A catastrophe for contractors. That is how Mike Salman, general secretary of the Palestinian Contractors Union, describes the cessation of funding from the main donors of the Palestinian Authority (PA), the US and the EU. “It was not very healthy before, but since the aid cuts, it is much worse,” he says. The construction industry has borne the brunt of the cuts with work stopped on many of the projects that relied on US and EU finding.

Mainly affecting infrastructure projects, such as roads and schools, the funding cut has not only hurt Palestinian development, but placed at risk one of the most important industries in the already fragile economy. Estimates indicate construction is responsible for providing 23 per cent of gross national product (GNP) and jobs for 28-30 per cent of the local labour force. Although Public Works & Housing Minister Abdul-Rahman Zaidan says the figure might be slightly exaggerated, there is little doubt that the construction industry is a vital source of work. As unemployment is already well above 25 per cent and the PA, the biggest employer, approaches bankruptcy, a deeper construction slump will be disastrous.

Even contractors not associated with the PA have been hurt by the withdrawal of the funding. Zaidan says work had already begun on a “vital” US Agency for International Development (USAID) – funded project to renovate the 1.5 kilometre -long road section at the southern entrance to Ramallah – a long-neglected traffic hot-spot. However, according to Zaidan, the funding has been frozen even though the job was based on a direct agreement between the client and contractor, with the PA acting only as a mediator.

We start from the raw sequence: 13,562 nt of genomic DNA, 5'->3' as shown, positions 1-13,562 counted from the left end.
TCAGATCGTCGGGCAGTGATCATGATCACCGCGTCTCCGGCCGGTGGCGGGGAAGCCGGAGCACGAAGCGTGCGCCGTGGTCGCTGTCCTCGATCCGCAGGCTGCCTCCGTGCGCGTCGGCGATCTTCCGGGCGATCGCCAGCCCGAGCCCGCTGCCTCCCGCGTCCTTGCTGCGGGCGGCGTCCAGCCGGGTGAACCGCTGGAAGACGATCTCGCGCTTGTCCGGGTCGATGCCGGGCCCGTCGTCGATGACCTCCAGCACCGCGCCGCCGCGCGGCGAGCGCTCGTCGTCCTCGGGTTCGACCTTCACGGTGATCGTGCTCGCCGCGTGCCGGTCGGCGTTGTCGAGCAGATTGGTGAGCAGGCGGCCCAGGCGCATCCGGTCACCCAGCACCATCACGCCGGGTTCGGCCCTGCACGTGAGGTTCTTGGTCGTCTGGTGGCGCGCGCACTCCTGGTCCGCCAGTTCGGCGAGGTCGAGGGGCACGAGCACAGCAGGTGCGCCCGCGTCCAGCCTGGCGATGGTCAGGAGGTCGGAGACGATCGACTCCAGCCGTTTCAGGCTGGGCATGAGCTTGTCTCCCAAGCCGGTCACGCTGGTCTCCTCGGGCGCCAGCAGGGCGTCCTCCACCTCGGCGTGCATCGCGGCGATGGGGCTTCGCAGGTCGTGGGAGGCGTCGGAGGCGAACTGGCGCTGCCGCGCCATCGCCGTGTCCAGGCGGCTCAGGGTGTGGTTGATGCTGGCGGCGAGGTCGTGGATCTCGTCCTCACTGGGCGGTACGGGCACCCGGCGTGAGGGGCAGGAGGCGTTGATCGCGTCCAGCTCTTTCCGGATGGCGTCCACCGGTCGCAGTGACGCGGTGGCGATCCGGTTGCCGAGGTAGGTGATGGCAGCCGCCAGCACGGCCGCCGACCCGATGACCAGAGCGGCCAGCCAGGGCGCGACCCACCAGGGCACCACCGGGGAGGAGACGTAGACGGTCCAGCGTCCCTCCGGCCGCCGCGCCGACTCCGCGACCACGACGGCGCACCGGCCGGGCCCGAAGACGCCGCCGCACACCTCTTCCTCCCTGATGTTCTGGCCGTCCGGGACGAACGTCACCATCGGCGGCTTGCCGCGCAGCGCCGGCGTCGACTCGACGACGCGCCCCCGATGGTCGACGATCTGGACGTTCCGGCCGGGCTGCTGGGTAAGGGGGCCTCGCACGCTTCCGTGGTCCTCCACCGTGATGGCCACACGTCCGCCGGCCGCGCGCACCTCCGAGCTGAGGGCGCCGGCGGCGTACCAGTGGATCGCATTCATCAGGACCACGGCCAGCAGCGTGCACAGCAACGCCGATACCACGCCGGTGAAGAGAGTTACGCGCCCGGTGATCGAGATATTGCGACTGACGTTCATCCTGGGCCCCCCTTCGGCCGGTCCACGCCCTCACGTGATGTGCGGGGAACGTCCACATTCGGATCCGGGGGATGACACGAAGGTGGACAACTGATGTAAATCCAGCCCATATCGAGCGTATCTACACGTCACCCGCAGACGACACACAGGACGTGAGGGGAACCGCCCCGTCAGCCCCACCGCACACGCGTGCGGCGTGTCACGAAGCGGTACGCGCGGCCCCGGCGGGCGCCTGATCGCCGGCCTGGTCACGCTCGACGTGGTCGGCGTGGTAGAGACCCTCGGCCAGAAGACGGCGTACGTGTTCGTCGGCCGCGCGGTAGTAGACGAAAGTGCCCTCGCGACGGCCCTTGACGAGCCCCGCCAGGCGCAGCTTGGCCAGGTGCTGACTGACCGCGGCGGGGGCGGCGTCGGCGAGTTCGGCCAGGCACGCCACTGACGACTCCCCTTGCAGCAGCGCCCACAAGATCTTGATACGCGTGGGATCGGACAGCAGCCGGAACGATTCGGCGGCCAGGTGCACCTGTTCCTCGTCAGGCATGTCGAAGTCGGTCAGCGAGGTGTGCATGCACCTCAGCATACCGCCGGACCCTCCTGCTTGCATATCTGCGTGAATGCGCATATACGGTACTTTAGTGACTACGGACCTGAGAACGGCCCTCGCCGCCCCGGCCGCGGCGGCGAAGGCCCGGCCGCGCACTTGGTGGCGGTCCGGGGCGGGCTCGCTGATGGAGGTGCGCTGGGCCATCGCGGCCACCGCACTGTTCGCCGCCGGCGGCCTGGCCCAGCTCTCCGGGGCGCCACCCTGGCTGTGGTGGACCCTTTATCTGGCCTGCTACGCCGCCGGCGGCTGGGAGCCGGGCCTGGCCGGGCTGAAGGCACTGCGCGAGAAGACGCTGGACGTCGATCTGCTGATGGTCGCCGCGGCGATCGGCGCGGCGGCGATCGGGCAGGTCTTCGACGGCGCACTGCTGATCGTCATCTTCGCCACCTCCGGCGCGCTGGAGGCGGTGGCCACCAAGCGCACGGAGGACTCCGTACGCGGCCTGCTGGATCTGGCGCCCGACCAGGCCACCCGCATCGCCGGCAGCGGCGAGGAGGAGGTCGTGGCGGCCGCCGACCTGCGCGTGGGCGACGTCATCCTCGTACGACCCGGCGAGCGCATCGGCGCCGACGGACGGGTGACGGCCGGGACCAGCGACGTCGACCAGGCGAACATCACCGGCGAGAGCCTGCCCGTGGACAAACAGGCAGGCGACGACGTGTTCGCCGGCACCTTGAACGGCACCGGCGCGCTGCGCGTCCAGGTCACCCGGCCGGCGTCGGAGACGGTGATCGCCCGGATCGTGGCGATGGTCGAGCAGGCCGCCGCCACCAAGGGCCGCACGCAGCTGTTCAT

Back door

One solution has been for other international donors to bypass the PA. For example, the UN Development Programme (UNDP) already carries out the vast majority of its work through so-called “direct execution” – dealing direct with the contractor. However, Zaidan claims this move is also damaging. “This is inconvenient for us,” he says. “NGOs {non-governmental organisations} are helpful, but they only have a limited experience of the sector. They do not have the scope to do everything effectively. It also raises problems for Palestinian governance by diminishing the political transparency of the process.”

Palestinians are among the best educated in the region and, in theory, there should be no shortage of engineers ad other essential professionals. However, one effect of the construction slowdown is the likelihood of a “brain drain”. Zaidan admits some engineers have already left to work abroad and Salman fears Palestinians could see a “wave of emigration”. Salman is also concerned about a trend for local companies to move their headquarters abroad and register in Dubai, for example. “I think many companies will invest out Palestine, if this situation continues,” he says.
However, Zaidan claims the situation for contractors is not hopeless. “There are still tenders going out, mainly for roads and houses wholly or partly demolished by Israeli forces and these go mostly to local contractors,” he says. “The characteristic resilience of the Palestinians should keep the industry going,” he adds. “We are accustomed to hardship and there is no sense at the moment that this is the final difficulty we will face.”